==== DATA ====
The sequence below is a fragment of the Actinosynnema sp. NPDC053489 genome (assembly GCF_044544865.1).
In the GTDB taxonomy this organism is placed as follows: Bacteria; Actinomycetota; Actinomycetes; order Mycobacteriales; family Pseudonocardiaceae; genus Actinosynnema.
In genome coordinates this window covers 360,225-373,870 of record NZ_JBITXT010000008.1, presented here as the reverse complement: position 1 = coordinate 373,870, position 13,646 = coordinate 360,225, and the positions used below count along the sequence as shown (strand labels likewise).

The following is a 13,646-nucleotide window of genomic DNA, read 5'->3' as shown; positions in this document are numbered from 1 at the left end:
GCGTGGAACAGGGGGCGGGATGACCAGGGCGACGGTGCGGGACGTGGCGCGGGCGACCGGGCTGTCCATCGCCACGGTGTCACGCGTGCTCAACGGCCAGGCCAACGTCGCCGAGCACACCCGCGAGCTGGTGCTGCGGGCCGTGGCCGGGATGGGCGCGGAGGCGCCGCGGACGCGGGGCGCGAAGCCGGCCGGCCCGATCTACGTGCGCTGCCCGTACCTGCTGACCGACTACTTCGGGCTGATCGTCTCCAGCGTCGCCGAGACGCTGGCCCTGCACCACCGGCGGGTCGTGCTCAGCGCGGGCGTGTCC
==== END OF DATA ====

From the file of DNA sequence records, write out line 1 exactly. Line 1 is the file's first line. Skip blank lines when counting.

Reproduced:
The sequence below is a fragment of the Actinosynnema sp. NPDC053489 genome (assembly GCF_044544865.1).